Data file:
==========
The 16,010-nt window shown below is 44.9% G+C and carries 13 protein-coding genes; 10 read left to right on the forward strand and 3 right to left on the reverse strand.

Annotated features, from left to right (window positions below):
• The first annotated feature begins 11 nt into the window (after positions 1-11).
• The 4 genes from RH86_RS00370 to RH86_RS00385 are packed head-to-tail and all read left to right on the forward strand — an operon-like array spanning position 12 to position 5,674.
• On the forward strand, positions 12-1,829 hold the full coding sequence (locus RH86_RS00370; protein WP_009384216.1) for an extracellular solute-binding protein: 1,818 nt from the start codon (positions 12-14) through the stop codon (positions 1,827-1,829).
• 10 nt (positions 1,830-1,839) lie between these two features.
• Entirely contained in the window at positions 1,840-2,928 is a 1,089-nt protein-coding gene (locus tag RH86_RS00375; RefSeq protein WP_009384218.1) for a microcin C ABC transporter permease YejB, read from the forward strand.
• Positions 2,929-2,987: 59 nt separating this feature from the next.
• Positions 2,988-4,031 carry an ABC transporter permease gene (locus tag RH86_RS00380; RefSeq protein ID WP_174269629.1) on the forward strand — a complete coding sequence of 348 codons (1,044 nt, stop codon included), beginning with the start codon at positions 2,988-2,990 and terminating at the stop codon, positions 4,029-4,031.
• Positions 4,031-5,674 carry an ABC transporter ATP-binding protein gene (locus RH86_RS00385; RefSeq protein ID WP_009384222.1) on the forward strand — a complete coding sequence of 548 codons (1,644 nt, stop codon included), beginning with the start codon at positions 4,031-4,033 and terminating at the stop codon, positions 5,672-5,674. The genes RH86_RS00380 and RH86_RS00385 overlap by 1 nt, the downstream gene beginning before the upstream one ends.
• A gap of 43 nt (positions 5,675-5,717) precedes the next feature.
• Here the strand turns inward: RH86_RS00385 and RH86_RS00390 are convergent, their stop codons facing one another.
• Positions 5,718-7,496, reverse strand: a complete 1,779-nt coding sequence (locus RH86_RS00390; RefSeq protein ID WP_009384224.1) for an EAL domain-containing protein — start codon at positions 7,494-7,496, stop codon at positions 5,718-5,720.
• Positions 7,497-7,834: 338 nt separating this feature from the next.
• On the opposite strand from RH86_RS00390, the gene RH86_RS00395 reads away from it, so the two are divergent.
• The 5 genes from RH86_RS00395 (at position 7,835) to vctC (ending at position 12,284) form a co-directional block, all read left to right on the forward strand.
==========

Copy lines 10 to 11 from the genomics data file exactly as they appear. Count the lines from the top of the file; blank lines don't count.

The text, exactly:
• Positions 4,031-5,674 carry an ABC transporter ATP-binding protein gene (locus RH86_RS00385; RefSeq protein ID WP_009384222.1) on the forward strand — a complete coding sequence of 548 codons (1,644 nt, stop codon included), beginning with the start codon at positions 4,031-4,033 and terminating at the stop codon, positions 5,672-5,674. The genes RH86_RS00380 and RH86_RS00385 overlap by 1 nt, the downstream gene beginning before the upstream one ends.
• A gap of 43 nt (positions 5,675-5,717) precedes the next feature.